In addition, actor and activist DL Hughley hosted a panel with Women’s March co-founder Tamika Mallory, among others, to discuss economics, health care, education and race relations in modern America. The panelists talked through the importance of going to school for a purpose, persevering no matter your race and the importance of having immigrants being ingrained in American culture.
But a particularly insightful panel was held on the Microsoft Bing stage. The talk brought together a variety of executives, including the of Chief Marketing Officer of Salesforce who discussed meticulous and awe-inspiring statistics and research presented from “The Economist” around the intersection of social purpose, business, and future best practices. The panelists had a frank discussion around the delicate area of politics, business and consumer/employee activism and the fact that this cultural phenomenon is requiring companies to authentically showcase their character in the way they operate and engage with the public.
Never one to shy away from edge, AWNY is right on trend with inclusion of future sectors. Indeed, Good Charlotte’s Benji Madden and PRØHBTD Media’s Co-Founder Drake Sutton-Shearer spoke at Advertising Week about how cannabis brands are growing into a $50B+ industry by 2025. The speakers highlighted the importance of educating retailers, marketers and brands to ensure they’re able to communicate cannabis’ health benefits, regulation challenges and healing powers for cancer, epilepsy and opioid addiction.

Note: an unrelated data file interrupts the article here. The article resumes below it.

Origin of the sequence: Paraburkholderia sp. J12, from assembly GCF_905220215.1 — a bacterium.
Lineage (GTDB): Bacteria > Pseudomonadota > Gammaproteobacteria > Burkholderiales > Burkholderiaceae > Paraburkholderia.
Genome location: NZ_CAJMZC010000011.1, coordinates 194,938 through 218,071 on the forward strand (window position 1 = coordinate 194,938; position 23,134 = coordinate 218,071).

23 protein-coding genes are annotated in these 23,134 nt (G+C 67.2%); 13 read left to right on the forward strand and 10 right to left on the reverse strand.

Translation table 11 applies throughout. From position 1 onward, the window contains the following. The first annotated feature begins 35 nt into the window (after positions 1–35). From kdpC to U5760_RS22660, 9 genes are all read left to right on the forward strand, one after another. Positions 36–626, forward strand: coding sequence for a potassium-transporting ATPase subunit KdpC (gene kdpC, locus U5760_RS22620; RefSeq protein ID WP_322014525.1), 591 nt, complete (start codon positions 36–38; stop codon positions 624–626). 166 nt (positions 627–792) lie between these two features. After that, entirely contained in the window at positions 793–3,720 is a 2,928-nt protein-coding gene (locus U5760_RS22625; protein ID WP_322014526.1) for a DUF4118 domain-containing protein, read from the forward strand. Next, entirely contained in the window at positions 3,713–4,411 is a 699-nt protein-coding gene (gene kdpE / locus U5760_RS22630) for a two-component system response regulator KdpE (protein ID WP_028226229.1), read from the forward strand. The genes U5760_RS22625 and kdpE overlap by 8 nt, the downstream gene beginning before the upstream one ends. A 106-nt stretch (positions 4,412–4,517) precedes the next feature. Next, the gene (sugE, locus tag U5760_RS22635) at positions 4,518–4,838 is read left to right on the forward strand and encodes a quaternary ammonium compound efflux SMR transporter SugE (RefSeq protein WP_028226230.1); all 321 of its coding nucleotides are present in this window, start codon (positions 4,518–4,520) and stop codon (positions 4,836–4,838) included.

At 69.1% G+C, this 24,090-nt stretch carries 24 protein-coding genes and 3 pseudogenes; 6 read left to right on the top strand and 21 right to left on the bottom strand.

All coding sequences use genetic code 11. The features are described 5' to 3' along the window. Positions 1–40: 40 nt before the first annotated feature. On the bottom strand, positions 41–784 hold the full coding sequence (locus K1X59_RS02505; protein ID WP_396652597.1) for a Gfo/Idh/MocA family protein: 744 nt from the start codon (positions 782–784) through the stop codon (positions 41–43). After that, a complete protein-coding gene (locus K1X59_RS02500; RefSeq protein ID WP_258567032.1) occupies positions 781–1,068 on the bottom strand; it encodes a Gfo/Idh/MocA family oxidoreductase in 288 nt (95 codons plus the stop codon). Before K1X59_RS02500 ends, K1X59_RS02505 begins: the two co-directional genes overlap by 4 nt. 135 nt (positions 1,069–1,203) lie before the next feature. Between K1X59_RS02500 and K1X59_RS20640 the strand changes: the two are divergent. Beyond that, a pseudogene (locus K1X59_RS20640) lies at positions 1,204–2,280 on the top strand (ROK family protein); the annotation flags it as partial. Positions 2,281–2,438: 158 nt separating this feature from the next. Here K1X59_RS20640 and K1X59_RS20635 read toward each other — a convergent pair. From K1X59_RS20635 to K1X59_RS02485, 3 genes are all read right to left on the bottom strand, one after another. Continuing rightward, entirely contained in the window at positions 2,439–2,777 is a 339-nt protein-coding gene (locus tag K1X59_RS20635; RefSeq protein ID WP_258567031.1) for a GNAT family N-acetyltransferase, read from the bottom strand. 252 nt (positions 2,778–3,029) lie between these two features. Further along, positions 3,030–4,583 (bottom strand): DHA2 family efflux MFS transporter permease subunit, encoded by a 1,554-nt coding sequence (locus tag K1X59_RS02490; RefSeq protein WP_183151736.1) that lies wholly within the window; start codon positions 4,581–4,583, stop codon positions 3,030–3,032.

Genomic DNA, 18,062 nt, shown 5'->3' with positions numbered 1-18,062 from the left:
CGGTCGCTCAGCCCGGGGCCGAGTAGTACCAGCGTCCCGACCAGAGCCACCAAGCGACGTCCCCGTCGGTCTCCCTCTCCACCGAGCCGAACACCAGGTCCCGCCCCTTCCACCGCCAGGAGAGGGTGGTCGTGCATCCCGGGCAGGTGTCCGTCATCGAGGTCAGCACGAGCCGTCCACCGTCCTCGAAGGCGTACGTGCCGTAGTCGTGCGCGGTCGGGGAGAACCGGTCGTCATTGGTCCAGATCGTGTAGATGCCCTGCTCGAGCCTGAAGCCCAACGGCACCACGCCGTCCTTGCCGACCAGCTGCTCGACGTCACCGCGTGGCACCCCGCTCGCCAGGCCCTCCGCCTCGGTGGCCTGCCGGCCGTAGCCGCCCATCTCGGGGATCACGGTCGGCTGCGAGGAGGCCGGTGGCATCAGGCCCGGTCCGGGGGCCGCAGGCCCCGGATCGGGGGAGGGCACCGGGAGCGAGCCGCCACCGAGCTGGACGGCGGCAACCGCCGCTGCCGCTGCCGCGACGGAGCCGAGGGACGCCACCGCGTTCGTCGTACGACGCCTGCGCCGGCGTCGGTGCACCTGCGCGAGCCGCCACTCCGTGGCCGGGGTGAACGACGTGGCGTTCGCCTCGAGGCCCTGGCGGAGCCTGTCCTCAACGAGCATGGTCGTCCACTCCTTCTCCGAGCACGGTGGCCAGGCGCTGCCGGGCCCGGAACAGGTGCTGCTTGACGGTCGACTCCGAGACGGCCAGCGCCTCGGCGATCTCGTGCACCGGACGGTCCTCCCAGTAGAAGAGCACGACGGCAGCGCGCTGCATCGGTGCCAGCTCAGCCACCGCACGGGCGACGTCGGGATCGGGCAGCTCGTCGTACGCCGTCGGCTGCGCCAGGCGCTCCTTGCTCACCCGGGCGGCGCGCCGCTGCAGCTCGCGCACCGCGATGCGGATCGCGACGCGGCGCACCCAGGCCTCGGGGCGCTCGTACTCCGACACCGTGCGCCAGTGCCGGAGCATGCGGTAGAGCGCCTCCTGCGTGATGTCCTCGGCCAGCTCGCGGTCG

And, of course, what’s the future without tech? New to Advertising Week New York this year, the TechX Experience gave attendees a hands-on journey through interactive installations, innovations with such emerging tech as, holograms, AI, VR, and AR.
Naturally the evening parties were fun and too numerous to mention but those cocktail soirees from such companies as RYOT and VEVO were hot tickets.
Oh, and shout out to Pinterest for those particularly amazing lemon tarts toward the green room in the Playstation Theater!
So there you have it. Welcome to what’s next. As I mention in my book, cultural intelligence, particularly regarding the Millennial demographic, will be key for brand success going forward. AWNY is definitely part of that larger narrative.